As Hongkongers greeted the New Year with fond hopes of a better life, they also learned that the costs of goods and services affecting various aspects of their daily life have just gone up.
The price increases covered food, utilities, transport, medical expenses and leisure, the Hong Kong Economic Journal reports, citing the operators’ announcements.
From 4 a.m. Tuesday, McDonald’s raised the prices of some its fast-food offerings, including extra-value breakfasts, extra-value meals, happy meals, and several individual dishes and drinks, by 60 HK cents to HK$1.5. The average increase was 2 percent.
The restaurant chain said rising rents and prices of ingredients have pushed up operating costs, prompting them to adjust prices.
It said it did its best to limit the range of affected food items, noting that it understands well the pressure from inflation faced by the public.
As for utilities, both CLP Holdings (00002.HK) and HK Electric Investments (02638.HK) raised their tariffs by 1.9 percent from Monday, with the former’s new tariff being HK$1.15 per unit of electricity and that charged by the latter being HK$1.125.
Meanwhile, the 30,000 spaces in 151 parking lots managed by the Housing Authority saw their fees rise between 6 and 8 percent from Monday, with the hourly rate up HK$1 and HK$5 for the Day Pass and 24-hour Pass, respectively.
In addition, Hong Kong Tramways is awaiting the Executive Council’s approval of its application to raise its fare to HK$2.6, while both New World First Bus and Citybus are also asking for a 12-percent price hike.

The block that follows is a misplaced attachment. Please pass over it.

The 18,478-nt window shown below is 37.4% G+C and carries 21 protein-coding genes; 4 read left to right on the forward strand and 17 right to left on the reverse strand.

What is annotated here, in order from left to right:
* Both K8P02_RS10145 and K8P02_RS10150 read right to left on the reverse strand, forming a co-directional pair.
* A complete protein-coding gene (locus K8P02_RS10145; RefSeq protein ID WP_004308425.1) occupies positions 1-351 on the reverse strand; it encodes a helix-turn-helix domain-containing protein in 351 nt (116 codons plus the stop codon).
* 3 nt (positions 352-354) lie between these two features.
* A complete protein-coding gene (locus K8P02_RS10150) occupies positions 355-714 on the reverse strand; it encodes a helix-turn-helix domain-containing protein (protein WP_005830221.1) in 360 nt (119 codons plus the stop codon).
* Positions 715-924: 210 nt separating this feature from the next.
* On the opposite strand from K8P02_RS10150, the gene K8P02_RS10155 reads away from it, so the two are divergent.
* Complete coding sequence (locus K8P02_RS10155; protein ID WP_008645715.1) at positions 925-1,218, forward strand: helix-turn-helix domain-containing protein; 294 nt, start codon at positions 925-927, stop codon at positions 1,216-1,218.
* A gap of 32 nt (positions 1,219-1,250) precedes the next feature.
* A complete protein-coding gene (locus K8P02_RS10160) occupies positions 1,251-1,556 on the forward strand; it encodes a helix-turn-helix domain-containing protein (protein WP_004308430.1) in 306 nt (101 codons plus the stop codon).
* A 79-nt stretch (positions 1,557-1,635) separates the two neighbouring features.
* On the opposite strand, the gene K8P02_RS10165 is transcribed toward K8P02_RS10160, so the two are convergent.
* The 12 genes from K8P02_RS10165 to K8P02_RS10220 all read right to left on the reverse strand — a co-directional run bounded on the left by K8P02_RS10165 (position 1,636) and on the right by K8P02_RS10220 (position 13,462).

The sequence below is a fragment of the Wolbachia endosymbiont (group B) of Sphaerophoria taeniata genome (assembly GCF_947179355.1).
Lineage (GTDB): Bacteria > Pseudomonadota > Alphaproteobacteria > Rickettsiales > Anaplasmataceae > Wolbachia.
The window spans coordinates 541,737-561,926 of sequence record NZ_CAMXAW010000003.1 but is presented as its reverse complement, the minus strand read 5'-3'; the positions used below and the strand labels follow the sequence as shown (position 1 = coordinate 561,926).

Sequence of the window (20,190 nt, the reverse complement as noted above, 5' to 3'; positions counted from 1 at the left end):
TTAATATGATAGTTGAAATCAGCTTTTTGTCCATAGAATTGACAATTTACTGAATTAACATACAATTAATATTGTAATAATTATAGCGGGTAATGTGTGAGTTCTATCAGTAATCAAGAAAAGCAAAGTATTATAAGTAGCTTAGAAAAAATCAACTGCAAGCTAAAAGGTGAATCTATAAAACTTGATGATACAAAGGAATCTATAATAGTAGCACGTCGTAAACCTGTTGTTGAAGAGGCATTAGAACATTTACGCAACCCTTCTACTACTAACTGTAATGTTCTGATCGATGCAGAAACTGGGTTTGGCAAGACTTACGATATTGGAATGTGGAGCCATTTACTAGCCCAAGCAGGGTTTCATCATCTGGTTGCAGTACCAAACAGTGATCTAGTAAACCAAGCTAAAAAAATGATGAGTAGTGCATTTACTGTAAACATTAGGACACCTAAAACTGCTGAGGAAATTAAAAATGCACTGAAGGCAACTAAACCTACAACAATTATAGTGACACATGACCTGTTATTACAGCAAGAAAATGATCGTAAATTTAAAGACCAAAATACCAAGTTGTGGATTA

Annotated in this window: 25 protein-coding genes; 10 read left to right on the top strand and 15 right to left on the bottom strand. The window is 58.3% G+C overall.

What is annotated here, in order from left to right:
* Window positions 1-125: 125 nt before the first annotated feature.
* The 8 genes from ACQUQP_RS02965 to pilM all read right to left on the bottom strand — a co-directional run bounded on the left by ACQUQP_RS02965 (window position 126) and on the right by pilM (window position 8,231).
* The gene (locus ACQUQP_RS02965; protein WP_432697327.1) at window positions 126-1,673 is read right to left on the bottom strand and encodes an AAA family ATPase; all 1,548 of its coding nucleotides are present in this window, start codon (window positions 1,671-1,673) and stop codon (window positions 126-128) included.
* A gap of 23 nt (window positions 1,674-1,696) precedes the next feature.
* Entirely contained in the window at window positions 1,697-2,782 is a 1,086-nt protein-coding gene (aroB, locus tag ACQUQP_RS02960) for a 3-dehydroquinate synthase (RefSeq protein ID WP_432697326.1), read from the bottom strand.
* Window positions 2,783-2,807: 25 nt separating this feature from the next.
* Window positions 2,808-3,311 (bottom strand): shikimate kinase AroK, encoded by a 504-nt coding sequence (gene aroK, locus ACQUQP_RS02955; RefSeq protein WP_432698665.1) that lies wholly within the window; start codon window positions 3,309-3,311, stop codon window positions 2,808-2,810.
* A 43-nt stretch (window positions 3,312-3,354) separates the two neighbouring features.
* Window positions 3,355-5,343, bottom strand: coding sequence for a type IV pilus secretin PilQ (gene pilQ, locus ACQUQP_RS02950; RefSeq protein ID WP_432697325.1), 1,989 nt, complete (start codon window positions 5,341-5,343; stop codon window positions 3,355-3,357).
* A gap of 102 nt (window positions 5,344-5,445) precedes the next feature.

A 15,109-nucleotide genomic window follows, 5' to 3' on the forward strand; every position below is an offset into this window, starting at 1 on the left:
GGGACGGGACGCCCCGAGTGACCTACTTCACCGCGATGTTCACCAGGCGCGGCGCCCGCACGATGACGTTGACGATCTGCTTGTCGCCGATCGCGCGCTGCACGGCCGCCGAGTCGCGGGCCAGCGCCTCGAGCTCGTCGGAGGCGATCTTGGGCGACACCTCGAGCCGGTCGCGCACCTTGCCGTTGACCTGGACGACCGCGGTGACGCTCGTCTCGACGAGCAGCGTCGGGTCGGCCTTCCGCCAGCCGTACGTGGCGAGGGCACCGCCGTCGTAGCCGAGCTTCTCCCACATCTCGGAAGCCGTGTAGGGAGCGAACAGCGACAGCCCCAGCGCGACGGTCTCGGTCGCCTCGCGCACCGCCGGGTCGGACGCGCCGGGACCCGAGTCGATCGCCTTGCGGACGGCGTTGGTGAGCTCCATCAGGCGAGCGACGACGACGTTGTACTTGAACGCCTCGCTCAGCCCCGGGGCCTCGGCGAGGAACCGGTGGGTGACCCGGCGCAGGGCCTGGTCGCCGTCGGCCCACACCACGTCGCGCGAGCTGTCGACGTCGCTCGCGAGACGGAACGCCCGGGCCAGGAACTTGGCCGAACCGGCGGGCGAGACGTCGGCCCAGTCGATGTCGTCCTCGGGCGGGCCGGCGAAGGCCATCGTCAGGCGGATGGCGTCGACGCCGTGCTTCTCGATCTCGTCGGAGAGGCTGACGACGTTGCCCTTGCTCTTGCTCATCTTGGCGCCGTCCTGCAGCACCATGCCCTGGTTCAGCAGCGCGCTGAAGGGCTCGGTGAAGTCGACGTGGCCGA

As for medical expenses, some private hospitals raised their maternity charges, including the Hong Kong Sanatorium and Hospital and the Hong Kong Adventist Hospital in Tsuen Wan.
People also have to pay more to enter the Ocean Park from New Year’s Day. The entrance fees for an adult and a child were raised by 9 percent to HK$480 and to HK$240 respectively, following an average 5.8 percent hike by Hong Kong Disneyland last month, although prices for SmartFun annual passes remain unchanged.
Also starting from Monday, the Hongkong Post adjusted the price of stamps for local letters weighing 30 grams or less from HK$1.7 to HK$2.
Lawmaker Alice Mak Mei-kuen from the Hong Kong Federation of Trade Unions urged the government to include more short-term measures, in addition to giveaways, to ease citizens’ financial burden in the 2018-19 budget scheduled to be unveiled next month, such as lowering rents for residents of public rental housing, tax refunds, rental control and support for the elderly and the poor.
Labor representatives made such suggestions to Financial Secretary Paul Chan Mo-po during a meeting two weeks ago, Mak said.
– Contact us at [email protected]